Thus we come to the fourth observation, which is about the fourth of Blomberg’s five “motifs,” the one that condemns “certain extremes of wealth” as being “of themselves intolerable.” Of the five, this assertion comes closest to being a specific proposition of the moral-theological kind, and it is also the nearest of them all to the moral heart of the book (hence its title, we infer). We are informed up front and early that “one of the theses of this volume is that the avoidance of extremes of wealth and poverty is a consistent, recurring biblical mandate” (68). But, surely, making the sentiment of Proverbs 30:8 the core of biblical moral theology on our subject is to promote a vast oversimplification of the whole. On what grounds would one do so? To take it from the episode of the manna is clearly misguided (as stated), and to infer it from the Lord’s Prayer as the norm we need in our complex world (as Blomberg does) is no better. That the sentiment of requesting no more than enough (“daily bread”) is the right one for prayer no more entails it as a moral norm for economic life than Solomon’s wish for wisdom (not riches) entailed moderation as God’s norm for him. The dynamic, rather, seems to be that when we pray in the right way, we may get a lot more than we ask for. (Of course, as Job learned, we may not, but that is quite another matter.)
But, furthermore, what are we to take as the proper norm for this blessed mediocrity itself? The notion of moderation is inherently vague and subject to so many conditions that, as a principle, it is not good for much besides relativism. As we might otherwise hope, Blomberg’s own personal applications (which he courageously shares with readers) do not clear things up, either. On the contrary, what are we to make of his concession that, after all his giving (“gradiated tithing” is the means he takes as “biblical”), he nevertheless does live in “a large, comfortable suburban home”? That it also lacks a big television hardly elevates the standard above the merely gratuitous. We may wonder at this point what Ronald Sider would say or, rather, by what clear principles Blomberg could respond. It seems that the response would be pretty feeble-sounding. For, reflecting on his admiration for promoters of “simpler living,” Blomberg explains, “God has not yet led me to follow them” (249). Now, we may ask, is Blomberg’s biblical theology thus in fact a foundation for Sider’s moral teaching? But if not (until God calls, we guess), we still await a lucid statement of the principle that shows that it is not, and that living in suburbia (even without the big screen) is to exist in a moral twilight.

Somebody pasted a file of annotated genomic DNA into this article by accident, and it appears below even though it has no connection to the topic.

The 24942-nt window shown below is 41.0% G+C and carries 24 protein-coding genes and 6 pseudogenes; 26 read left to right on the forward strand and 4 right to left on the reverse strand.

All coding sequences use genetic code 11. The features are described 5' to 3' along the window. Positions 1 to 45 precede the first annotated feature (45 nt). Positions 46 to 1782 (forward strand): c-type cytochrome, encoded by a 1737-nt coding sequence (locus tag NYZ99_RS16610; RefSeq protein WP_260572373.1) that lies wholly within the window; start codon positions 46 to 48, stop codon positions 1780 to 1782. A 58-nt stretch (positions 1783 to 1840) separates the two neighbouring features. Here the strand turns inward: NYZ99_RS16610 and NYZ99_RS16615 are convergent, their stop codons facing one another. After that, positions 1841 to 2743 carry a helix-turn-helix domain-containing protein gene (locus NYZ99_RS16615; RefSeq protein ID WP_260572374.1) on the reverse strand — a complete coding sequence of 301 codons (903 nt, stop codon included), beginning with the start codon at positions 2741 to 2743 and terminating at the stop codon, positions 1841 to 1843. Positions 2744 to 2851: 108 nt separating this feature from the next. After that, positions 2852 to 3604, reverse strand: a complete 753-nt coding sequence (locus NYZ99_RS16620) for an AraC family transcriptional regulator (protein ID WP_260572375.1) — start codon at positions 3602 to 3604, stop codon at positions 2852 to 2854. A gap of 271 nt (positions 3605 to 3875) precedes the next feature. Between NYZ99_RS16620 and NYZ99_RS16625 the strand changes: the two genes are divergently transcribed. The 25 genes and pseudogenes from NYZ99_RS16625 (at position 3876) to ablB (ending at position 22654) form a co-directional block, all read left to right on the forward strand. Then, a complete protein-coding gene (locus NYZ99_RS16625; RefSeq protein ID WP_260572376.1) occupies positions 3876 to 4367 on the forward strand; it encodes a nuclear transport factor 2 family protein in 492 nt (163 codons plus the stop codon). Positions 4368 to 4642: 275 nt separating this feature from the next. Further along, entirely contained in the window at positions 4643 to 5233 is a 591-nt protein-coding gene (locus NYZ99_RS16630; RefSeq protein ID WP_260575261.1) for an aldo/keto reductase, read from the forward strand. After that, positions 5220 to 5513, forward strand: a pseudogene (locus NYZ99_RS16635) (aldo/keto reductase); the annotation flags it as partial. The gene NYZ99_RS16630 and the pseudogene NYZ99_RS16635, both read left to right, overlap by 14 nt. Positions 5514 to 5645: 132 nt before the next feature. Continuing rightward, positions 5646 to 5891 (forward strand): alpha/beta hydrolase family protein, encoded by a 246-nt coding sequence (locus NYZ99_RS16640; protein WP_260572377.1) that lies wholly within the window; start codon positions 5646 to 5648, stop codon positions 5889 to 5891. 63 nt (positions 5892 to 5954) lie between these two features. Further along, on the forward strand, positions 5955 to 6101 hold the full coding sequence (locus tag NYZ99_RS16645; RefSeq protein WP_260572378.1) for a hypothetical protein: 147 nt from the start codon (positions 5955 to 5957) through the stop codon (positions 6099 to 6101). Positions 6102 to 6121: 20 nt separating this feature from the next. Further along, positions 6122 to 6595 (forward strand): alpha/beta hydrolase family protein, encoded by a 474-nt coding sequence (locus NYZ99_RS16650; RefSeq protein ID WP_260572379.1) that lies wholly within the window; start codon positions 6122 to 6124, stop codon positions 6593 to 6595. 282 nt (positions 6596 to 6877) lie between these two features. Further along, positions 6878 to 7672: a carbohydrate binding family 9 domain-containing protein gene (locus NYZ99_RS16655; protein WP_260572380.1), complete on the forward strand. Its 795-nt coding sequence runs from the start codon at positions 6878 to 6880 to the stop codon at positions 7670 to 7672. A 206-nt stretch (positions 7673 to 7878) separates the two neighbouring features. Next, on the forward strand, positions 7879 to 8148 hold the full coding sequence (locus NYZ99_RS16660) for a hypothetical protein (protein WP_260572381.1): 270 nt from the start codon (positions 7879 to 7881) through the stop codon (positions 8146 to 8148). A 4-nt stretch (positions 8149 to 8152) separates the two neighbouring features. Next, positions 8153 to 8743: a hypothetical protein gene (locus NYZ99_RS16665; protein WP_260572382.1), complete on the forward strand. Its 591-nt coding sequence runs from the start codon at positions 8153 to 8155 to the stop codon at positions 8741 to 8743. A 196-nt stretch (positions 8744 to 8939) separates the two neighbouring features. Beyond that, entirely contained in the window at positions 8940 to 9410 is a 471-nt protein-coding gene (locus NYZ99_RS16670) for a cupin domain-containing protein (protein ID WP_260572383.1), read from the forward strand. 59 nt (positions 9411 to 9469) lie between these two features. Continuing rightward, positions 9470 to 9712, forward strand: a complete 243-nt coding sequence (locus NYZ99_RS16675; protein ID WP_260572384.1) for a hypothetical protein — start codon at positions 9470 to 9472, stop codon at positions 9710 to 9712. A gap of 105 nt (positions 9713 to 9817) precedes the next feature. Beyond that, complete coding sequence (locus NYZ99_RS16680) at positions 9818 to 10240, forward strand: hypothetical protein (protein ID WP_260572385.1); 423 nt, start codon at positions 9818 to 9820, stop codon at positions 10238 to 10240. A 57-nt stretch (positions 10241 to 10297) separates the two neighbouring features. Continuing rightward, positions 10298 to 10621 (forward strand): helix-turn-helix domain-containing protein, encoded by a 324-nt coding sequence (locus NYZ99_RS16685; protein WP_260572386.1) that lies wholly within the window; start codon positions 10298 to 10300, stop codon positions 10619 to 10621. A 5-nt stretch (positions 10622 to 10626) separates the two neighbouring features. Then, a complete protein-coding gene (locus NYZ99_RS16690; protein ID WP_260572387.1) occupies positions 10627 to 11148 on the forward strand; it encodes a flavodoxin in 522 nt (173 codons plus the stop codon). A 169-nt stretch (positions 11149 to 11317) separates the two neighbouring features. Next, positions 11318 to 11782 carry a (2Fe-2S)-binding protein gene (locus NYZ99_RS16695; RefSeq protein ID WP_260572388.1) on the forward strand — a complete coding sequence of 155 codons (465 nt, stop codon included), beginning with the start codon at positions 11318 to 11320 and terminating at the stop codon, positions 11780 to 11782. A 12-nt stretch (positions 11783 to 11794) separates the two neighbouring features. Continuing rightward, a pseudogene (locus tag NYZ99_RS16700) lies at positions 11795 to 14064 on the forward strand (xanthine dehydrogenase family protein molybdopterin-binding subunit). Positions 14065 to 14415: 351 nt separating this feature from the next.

Discerning a Biblical Theology of Wealth
Which brings us to our last observation. Blomberg’s view is that Scripture (here the Old Testament) supports no, one “‘economic or liberation analysis of poverty’” (citing Pleins); that it, rather, “cuts across all modern systems and ideologies” (82). His occasional references to such systems are surprisingly colloquial. It is strange, for instance, to find someone still referring to “capitalism” with the old pejorative generalities (that it is essentially about private property, exploitation, and so forth), or to socialism as if it were essentially about the distribution of justice. A great and influential body of writings has emerged and grown in the last century that has greatly informed our sense of how to use Scripture to shape a relevant moral theology. We have learned that these human systems are in reality born of metaphysical worldviews and that no part (neither property nor justice) is separable from the whole. And we have also come to realize that the Bible must be related to them in those philosophical terms. But from Blomberg’s book, the unknowing reader would never guess that any of this material exists. Much less would the reader guess how deeply relevant it is to discerning a biblical theology of wealth amid the various witnesses of Scripture, and still less how dubious it renders the author’s own various comments on the economic systems that shape the culture of our time.